POWER FOR GWADAR

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The focal point of the much-hyped China Pak Economic Corridor (CPEC) is the port city of Gwadar. Apart from being the transit destination of goods from China, the city will eventually be home to industrial zones. Although the current port power requirement is being met by the 4.5 MW power plant which is run on furnace oil, port expansion and Free Zone development ultimately depend on the pace of utility provision that includes not just electricity but water as well.

Yet, the planned 300MW plant is in the air with the capacity finalization also done after a great deal of debate. Mr. Dostain Khan Jamaldini, who is head of the Gwadar Port Authority (GPA) emphasized in a recent interview with BR Research that the 300MW coal fired power plant is still on paper.

The GPA has urged the Ministry of Water and Power (MOWP) to start it on a war footing basis since 2015 but apparently, the project does not appear as a priority. To give some background context, the ministry has had reservations on the capacity, which it surprisingly deemed excess. Even though it was initially part of the original CPEC fast track, project there has been zero progress.

The most recent update is that the Chinese government has instructed one of its state-owned companies to move ahead with the plant, and the Prime Minister wants work to start before the end of March, 2017. However, completion time ranges from two to three years, which sheds light on the planning prowess of the government institutions in charge of CPEC projects. The more time it takes for the utilities to come online, the more port upgradation and industrial parks will be delayed.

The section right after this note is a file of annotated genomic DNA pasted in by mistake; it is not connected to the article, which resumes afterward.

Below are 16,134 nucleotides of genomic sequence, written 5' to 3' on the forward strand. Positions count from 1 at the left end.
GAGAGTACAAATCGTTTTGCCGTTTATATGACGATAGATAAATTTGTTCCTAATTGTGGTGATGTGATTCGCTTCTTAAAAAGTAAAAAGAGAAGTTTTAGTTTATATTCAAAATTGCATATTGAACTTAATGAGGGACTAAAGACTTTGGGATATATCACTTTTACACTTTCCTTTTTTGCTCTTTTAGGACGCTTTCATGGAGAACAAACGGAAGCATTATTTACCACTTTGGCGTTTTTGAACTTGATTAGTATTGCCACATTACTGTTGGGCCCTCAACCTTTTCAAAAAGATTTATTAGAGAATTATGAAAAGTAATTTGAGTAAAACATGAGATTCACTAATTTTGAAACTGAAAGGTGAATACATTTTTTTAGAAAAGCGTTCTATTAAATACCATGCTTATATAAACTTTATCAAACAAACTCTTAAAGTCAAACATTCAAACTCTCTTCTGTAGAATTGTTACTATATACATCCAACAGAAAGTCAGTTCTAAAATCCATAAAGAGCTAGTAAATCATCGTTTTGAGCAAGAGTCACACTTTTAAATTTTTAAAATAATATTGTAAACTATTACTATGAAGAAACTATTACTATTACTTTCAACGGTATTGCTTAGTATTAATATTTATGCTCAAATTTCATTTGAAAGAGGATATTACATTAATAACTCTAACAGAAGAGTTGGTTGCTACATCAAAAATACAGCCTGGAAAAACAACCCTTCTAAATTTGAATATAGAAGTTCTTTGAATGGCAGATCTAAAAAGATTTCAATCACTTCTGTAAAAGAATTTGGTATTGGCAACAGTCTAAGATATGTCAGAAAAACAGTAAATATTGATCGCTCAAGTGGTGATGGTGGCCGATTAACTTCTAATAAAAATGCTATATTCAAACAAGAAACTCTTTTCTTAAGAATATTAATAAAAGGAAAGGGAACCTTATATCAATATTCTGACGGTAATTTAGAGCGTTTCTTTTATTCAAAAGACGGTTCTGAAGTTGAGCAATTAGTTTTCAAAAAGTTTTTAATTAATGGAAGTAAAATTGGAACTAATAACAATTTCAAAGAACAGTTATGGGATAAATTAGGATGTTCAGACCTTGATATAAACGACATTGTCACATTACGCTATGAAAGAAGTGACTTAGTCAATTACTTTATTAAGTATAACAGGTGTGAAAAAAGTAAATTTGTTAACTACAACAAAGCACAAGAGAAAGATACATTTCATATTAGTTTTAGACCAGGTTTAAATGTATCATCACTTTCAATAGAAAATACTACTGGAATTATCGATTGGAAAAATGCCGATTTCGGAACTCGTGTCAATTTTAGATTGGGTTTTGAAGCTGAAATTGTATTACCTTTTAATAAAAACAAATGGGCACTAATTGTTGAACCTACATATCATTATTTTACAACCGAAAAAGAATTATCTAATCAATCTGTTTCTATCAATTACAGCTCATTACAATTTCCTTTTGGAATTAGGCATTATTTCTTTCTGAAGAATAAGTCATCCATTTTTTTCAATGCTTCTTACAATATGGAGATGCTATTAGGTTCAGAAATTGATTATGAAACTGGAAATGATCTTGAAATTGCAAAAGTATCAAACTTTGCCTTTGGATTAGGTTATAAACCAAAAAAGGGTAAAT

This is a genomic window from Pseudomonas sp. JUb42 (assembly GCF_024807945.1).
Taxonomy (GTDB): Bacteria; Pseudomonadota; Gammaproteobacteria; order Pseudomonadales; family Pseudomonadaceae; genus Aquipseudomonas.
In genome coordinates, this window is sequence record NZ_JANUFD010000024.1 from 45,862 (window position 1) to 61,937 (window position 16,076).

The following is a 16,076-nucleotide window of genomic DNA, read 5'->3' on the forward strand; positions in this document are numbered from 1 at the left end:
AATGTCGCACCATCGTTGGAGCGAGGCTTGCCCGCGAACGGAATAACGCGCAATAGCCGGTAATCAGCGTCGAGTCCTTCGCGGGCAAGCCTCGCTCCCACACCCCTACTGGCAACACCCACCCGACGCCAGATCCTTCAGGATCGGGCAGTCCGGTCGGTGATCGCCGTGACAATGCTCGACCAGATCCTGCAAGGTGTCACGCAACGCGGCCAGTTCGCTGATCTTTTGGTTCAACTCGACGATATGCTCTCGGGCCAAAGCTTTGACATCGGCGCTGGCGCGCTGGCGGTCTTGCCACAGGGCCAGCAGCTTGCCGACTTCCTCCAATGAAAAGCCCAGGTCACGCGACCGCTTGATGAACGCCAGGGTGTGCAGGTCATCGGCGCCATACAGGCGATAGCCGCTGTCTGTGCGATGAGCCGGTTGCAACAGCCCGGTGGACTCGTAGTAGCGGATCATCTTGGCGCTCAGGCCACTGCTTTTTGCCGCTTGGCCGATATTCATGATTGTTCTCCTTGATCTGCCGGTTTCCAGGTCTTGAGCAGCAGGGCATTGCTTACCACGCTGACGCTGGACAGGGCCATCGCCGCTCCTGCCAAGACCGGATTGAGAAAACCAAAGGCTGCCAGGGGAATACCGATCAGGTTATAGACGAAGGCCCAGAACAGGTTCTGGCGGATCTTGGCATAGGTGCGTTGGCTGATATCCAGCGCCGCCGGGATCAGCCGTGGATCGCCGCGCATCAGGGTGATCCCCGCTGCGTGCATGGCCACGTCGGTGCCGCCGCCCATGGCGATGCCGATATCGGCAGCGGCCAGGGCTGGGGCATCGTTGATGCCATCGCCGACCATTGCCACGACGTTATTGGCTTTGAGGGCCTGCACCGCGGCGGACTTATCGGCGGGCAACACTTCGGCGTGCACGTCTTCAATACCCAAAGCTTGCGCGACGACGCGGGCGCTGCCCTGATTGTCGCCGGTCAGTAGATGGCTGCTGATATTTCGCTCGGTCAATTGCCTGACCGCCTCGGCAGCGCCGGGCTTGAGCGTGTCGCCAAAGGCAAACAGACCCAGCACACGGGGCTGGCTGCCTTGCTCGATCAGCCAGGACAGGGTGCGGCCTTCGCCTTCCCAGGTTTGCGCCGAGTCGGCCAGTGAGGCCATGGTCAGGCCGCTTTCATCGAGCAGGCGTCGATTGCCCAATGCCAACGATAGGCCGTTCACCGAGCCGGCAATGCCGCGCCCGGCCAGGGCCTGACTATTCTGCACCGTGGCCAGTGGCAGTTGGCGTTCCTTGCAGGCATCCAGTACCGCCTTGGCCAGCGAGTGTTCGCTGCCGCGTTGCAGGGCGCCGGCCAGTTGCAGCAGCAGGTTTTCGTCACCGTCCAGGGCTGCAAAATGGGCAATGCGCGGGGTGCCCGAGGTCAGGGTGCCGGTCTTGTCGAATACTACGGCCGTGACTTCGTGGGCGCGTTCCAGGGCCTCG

Another pertinent issue that goes hand-in-hand with building a coal fired power plant is the large amount of water required for operational purposes which include cooling. The currently installed 100,000 gallons per day desalination plant is hardly sufficient for the coal power plant, city and port use as well as industrial parks.

Unfortunately, the two million gallons per day desalination plant costing over a billion rupees, which was funded by the Federal Government and implemented by the Baluchistan Government has been shut down due to a technical fault. The Gwadar Development Authority (GDA) has proposed a five million gallon per day desalination plant but as is the case with the majority of planned initiatives it is also still on paper.

Interestingly, there is also another potential angle at play in the provision of utilities to Gwadar and its adjoining areas. This involves the setting up of a steel plant by the state-owned China Baowu Steel Group Corporation, China’s largest steel producer by both installed capacity and production. (Read: CPEC: Waiting for Ba Tie Bao, published January 16, 2017). However, the project portfolio also includes an energy park, industrial parks, a sizeable residential colony and a desalination plant.

The logical conclusion that this column arrives at then is that eventually when the Baowu Group comes. it will be able to supply its excess water and power to Gwadars planned residential and industrial neighbourhoods.

Lastly, even though demand forecasts have been made by the GDA and GPA, coordination between the two bodies as well as with Chinese counter-parts is found to be wanting. For although there appears to be planning and a lot of proposals, yet a definitive answer to how Gwadar and the adjoining projects will be powered is still elusive